Hikvision Darkfighter PTZ - Lux Level / Sensitivity Wide Vs Tele?

Trying to spec a PTZ for a project and need some info from people who have possibly been down this road before. My concern is that the PTZ I am planning to use is the Hikvision DS-2DF6236-AEL and it has a ƒ/1.5 rated lens at wide setting, but it drops to a ƒ/3.4 in tele mode (36x or 205mm). This is a Darkfighter model that is rated to cover down to 0.002 lux in color (let's assume they are accurate for this discussion) with the ƒ/1.5 rating. I have seen other fixed Hikvisions with less favorable ratings and they were appropriate for this scene.

So, my question is, how can I calculate or estimate the amount of light needed when the PTZ is zoomed to the max 36x (ƒ/3.4)? Is that something that just needs to be done in person and on site for evaluation, or is there math that can tell me my sensitivity loss with the given ƒ/values?


According to our F-Stop Calculator, it is just over a 4x reduction in light sensitivity:

I'd still field test if there is any concern about low light performance. When zooming far out / looking at objects far away, more factors / issues can come into play.

So what does that mean to the 0.002lux rating though? I don't think that means 0.008lux....

In our testing of many, many cameras, lux ratings are never applicable to real world conditions, meaning if you took a lux meter on site and it registered the lux level that the camera specified, the camera would capture a completely dark and unusable image. Don't Trust Lux Ratings

Have you measured the lux levels of both the area close to and farthest away from the camera that you intend to monitor? You may find that one of those two areas has far less light than the others and this will come into play as well.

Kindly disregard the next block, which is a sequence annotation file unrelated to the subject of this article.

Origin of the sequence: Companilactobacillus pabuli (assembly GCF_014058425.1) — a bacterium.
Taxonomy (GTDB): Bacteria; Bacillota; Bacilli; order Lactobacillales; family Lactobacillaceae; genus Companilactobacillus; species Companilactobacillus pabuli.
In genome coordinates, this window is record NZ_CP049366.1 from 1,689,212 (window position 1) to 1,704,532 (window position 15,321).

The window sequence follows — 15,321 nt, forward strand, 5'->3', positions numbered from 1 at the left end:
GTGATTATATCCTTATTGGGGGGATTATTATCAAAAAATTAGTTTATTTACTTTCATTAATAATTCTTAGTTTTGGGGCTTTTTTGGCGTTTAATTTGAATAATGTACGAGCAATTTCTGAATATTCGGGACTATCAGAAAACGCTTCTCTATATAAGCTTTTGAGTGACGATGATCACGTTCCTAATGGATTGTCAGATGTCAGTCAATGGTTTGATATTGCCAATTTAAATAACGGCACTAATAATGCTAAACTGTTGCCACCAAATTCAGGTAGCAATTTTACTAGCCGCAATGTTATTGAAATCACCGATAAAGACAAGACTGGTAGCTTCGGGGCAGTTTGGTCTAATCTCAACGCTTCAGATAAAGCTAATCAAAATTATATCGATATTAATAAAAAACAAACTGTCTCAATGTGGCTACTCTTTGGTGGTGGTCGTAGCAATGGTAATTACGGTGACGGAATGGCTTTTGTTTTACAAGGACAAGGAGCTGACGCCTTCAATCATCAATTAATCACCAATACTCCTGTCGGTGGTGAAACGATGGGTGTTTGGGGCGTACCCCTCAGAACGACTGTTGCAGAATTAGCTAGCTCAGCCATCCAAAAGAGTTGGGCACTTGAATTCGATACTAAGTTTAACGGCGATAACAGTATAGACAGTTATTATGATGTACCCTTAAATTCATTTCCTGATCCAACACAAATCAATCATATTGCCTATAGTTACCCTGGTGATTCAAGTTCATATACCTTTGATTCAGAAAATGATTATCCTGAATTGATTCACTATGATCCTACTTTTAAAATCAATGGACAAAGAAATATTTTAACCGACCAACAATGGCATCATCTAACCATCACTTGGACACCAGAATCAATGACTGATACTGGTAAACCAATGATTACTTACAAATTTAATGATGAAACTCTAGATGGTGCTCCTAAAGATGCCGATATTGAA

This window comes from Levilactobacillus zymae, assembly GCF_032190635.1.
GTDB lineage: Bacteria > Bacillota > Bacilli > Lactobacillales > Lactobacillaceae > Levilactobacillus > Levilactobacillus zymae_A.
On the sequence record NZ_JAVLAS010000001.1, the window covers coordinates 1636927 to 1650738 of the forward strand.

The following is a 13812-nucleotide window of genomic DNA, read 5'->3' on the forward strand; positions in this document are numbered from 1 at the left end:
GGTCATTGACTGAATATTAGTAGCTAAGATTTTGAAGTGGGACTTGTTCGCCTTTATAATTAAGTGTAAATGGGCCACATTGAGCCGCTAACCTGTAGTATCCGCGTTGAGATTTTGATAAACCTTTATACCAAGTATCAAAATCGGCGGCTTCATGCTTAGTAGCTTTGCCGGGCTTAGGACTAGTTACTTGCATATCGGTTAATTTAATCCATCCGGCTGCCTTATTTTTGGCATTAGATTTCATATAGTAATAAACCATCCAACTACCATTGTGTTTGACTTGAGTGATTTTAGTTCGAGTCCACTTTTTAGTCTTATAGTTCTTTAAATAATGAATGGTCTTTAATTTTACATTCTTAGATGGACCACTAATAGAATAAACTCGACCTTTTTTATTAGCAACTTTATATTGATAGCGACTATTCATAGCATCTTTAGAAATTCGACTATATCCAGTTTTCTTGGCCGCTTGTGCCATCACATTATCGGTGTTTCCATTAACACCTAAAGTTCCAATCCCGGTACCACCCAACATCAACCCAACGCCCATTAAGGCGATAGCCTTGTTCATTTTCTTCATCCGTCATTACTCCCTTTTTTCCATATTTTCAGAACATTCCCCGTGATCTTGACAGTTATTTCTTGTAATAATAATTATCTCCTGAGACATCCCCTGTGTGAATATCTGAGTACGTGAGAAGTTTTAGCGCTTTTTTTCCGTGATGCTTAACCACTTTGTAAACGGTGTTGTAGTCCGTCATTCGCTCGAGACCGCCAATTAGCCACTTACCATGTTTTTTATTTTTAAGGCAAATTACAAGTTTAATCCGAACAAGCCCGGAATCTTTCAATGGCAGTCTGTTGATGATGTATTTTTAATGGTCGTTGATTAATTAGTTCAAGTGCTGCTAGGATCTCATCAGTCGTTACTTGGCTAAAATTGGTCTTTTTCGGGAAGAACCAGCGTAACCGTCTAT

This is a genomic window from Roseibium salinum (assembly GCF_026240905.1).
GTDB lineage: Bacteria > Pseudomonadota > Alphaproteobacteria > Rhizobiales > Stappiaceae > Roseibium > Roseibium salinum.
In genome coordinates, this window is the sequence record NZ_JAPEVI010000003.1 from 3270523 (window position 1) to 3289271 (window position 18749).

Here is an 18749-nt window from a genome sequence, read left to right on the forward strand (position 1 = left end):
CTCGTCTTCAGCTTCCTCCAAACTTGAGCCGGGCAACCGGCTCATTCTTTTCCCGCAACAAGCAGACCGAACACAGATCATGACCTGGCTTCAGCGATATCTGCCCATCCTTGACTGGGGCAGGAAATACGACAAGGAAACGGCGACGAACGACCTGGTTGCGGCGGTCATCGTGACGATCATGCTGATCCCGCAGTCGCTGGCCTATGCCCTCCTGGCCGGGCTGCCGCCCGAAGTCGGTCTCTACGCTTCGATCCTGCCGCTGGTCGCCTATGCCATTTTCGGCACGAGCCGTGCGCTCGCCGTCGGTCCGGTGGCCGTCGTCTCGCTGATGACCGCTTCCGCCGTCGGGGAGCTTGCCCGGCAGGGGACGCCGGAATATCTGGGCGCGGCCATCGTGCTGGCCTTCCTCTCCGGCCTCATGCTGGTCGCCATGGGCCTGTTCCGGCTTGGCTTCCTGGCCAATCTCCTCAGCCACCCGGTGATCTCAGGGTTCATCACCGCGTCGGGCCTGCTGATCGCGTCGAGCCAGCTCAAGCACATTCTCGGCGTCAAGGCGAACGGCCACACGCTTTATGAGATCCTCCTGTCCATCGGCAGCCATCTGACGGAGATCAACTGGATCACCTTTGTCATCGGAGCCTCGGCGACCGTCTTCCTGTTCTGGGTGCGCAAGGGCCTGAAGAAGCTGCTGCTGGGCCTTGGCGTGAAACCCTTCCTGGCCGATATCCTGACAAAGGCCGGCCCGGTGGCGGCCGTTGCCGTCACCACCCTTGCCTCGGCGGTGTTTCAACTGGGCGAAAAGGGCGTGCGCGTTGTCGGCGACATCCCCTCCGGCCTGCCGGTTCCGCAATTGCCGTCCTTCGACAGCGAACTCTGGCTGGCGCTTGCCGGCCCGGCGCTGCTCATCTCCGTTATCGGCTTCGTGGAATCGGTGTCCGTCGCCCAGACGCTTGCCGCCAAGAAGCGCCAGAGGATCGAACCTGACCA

Yeah I get all of that. I am saying, from one mode to another in Hikvisions lineup, I SHOULD be able to compare apples to apples the lux levels. I wouldn't bet me life on it, but you would hope that the worldwide leader in security would be able to have a testing standard for their spec sheets.

That said, I would never compare between brands, where standards could be way different.

So back to my question, is there a mathematical way to compute the lux level sensitivity of the camera at its tele f stop? I am willing to accept a no answer, I just am outside my zone here.

is there a mathematical way to compute the lux level sensitivity of the camera at its tele f stop?

Yes, I gave that to you above and copied below:

All I am saying is that other factors could materially impact how good or bad the actual performance the camera delivers at the far end vs the near end.

In other words, 4.14x is the 'math' but the 'math' only factoring in the f stop differential. All factors will impact actual field performance, ergo why field testing is important.

"I wouldn't bet me life on it, but you would hope that the worldwide leader in security would be able to have a testing standard for their spec sheets. "

Jon,if you ever find testing standard/procedure for any manufactures

I would be happy to hear :)

I mean for IP cameras only

Jon,if you ever find testing standard/procedure [for lux] for any manufactures...

Related: Manufacturers: What Is Your Method For Calculating The Dynamic Range Of a Camera?